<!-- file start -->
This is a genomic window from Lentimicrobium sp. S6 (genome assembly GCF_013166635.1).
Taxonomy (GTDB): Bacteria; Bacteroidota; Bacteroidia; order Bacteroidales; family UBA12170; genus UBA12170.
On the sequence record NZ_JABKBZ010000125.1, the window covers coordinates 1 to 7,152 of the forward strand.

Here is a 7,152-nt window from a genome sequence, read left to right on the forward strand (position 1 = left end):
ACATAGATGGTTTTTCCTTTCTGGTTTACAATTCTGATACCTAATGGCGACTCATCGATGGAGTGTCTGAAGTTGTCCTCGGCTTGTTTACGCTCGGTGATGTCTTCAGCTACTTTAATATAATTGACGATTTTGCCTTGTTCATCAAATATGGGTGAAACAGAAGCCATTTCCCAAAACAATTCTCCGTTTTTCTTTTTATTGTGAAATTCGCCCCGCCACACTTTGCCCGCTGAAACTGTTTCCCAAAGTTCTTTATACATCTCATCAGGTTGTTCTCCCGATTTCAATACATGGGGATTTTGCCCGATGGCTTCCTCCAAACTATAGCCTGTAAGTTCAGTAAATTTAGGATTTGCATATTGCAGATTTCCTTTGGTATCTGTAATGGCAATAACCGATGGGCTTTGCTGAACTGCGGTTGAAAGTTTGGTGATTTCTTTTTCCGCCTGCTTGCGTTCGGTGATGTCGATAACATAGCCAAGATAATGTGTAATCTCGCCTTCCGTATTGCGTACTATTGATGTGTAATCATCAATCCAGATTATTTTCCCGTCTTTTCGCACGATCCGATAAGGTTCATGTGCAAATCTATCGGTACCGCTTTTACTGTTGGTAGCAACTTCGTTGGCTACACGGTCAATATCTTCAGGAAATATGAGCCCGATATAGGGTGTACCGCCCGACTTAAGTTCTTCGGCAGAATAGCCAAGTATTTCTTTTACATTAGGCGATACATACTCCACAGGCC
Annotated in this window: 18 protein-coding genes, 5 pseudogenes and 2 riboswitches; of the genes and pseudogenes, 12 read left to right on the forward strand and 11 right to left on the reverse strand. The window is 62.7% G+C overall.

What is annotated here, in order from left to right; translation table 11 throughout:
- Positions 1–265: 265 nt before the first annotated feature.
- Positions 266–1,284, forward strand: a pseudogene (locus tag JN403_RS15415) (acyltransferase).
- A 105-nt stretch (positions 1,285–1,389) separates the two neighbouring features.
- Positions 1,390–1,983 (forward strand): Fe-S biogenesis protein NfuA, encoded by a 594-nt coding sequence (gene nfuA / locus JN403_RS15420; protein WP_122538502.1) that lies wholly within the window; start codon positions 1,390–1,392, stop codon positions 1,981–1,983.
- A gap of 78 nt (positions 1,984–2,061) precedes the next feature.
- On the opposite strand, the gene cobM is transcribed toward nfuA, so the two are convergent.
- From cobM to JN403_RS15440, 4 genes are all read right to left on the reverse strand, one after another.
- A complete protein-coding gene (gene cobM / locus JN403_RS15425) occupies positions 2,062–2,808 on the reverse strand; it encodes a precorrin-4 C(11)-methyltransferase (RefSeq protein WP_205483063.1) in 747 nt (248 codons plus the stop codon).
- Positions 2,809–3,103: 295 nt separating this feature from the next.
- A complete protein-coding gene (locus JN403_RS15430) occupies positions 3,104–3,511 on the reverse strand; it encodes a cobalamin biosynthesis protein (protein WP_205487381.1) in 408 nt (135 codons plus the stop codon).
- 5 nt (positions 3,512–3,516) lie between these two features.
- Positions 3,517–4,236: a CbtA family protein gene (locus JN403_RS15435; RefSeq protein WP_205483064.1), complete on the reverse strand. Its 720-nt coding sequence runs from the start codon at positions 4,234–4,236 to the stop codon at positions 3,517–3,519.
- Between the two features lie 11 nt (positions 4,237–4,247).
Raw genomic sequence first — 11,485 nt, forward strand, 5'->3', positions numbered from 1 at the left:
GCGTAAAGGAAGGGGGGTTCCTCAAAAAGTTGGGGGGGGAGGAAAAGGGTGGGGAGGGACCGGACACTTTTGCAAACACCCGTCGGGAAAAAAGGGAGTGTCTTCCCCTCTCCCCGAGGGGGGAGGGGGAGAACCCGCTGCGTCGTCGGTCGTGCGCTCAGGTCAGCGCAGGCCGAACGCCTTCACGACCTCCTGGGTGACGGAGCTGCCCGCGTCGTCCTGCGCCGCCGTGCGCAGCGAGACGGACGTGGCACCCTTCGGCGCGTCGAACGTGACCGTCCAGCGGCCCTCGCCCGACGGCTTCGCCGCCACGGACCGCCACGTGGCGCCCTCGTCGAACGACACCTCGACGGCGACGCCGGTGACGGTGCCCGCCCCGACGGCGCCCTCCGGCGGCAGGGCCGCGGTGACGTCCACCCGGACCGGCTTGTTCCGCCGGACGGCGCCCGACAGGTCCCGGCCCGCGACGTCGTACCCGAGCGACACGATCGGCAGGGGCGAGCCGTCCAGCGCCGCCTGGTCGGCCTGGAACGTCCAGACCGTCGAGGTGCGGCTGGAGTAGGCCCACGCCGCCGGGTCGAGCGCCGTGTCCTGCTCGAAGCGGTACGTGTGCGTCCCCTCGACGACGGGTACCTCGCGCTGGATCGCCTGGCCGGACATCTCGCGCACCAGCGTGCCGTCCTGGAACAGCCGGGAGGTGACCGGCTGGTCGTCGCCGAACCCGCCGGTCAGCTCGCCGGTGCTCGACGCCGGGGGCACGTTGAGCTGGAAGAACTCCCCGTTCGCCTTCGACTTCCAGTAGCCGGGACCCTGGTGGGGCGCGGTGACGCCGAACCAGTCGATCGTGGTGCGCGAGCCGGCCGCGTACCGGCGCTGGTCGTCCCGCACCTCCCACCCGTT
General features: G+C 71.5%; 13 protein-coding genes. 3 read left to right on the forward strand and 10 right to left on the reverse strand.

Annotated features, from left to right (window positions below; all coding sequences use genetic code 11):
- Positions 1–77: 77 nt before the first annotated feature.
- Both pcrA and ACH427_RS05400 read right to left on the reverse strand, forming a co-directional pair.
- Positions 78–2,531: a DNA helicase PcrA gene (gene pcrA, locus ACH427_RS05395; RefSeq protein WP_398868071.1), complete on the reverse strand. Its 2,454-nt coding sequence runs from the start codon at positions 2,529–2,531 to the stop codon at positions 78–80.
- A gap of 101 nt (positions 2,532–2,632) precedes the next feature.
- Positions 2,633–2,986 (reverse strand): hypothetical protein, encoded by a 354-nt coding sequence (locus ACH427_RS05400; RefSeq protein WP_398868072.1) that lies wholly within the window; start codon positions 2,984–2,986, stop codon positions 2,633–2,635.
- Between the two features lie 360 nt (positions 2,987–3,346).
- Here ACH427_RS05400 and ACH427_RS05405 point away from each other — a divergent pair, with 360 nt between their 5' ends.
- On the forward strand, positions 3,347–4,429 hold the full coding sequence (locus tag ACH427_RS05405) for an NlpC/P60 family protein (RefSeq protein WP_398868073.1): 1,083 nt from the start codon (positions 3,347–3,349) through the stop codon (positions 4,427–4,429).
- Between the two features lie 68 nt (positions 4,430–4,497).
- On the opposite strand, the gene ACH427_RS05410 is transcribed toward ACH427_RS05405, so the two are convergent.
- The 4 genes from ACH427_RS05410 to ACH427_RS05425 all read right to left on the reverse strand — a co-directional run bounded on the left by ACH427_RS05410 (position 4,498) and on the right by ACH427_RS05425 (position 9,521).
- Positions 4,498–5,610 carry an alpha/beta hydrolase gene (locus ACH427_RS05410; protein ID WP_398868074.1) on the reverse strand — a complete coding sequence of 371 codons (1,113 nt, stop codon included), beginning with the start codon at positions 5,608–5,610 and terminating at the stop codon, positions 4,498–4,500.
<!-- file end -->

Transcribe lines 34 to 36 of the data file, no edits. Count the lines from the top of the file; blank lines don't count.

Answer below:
- On the opposite strand, the gene ACH427_RS05410 is transcribed toward ACH427_RS05405, so the two are convergent.
- The 4 genes from ACH427_RS05410 to ACH427_RS05425 all read right to left on the reverse strand — a co-directional run bounded on the left by ACH427_RS05410 (position 4,498) and on the right by ACH427_RS05425 (position 9,521).
- Positions 4,498–5,610 carry an alpha/beta hydrolase gene (locus ACH427_RS05410; protein ID WP_398868074.1) on the reverse strand — a complete coding sequence of 371 codons (1,113 nt, stop codon included), beginning with the start codon at positions 5,608–5,610 and terminating at the stop codon, positions 4,498–4,500.